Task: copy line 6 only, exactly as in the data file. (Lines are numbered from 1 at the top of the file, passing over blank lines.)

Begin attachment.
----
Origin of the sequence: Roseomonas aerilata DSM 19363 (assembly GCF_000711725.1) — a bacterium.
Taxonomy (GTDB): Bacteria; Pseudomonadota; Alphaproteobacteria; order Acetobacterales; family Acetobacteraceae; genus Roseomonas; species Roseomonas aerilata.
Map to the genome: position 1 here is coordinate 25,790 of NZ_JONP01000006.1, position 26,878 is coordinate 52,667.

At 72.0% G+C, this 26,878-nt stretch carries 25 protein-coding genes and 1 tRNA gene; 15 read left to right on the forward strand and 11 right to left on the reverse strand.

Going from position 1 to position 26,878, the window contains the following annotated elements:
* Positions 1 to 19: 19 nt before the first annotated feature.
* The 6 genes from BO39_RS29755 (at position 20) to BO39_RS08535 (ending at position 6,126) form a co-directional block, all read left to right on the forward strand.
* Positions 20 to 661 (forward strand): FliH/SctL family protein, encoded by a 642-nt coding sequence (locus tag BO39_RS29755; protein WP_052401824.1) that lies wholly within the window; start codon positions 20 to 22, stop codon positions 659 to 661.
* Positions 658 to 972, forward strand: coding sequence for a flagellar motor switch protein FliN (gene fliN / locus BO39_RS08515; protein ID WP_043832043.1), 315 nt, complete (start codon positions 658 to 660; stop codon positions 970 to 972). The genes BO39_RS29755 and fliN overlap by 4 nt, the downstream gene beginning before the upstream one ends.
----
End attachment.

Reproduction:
* Positions 1 to 19: 19 nt before the first annotated feature.